UBS was not participating as an underwriter, but was able to obtain new issue bonds by entering into distribution agreements with other broker-dealers who were underwriting syndicate members. UBS handled orders for new issue municipal bonds that the firm obtained under these distribution agreements. The distribution agreements required UBS to offer and sell securities in compliance with certain offering restrictions, and to confirm that each order on behalf of a retail customer was a bona fide retail order, the SEC found.
According to the commission, Rosenthal submitted 1,388 retail orders on behalf of CPM and RMR to the UBS syndicate desk. As a result of those orders, CPM and RMR received approximately 1,101 allotments of new issue bonds distributed by UBS.
“When Rosenthal submitted retail orders to UBS’s syndicate desk on behalf of CPM and RMR, he knew or was reckless in not knowing that they were not bona fide retail orders,” the SEC said.
The SEC said Rosenthal was so involved in the scheme that he often provided local zip codes with CPM and RMR orders to give the misleading impression that CPM and RMR were local retail investors or representing local retail investors.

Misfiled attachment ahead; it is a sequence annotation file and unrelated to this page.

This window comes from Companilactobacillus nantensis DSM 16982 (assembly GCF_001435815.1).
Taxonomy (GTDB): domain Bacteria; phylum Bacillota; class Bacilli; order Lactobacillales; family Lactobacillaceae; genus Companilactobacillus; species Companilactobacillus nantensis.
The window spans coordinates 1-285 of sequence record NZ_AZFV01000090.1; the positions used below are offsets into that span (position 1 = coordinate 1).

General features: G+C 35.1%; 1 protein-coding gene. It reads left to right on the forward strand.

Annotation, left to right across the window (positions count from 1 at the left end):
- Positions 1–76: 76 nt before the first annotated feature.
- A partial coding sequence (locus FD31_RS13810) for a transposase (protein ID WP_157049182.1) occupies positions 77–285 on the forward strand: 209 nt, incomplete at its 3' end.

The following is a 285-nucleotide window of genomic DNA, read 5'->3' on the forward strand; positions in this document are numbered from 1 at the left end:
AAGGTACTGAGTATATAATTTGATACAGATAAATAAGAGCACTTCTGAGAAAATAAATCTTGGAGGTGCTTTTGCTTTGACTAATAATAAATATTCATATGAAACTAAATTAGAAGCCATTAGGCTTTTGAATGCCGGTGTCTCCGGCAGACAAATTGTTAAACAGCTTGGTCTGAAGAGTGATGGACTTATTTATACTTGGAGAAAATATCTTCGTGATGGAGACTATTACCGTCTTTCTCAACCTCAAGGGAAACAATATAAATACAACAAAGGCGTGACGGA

Rosenthal also allegedly “parked” bonds with CPM and RMR. According to the SEC, “parking” means an unlawful arrangement in which a person sells securities to a purchaser subject to an agreement or understanding that the seller will repurchase the securities at a later time at a price that leaves the economic risk with the seller.
For example, on Oct. 9, 2015, the SEC said, Rosenthal placed an order for CPM to purchase $500,000 of new issue bonds being distributed by UBS in one of CPM’s UBS accounts at the initial offering price with the understanding that Rosenthal would repurchase the bonds on behalf of UBS traders at a pre-arranged price of $1 per bond above the initial offering price. Rosenthal arranged for a UBS trader to buy the bonds back for UBS’s account on Oct. 13, but reported the purchase in two trade tickets of $250,000 each and through two different accounts held by CPM.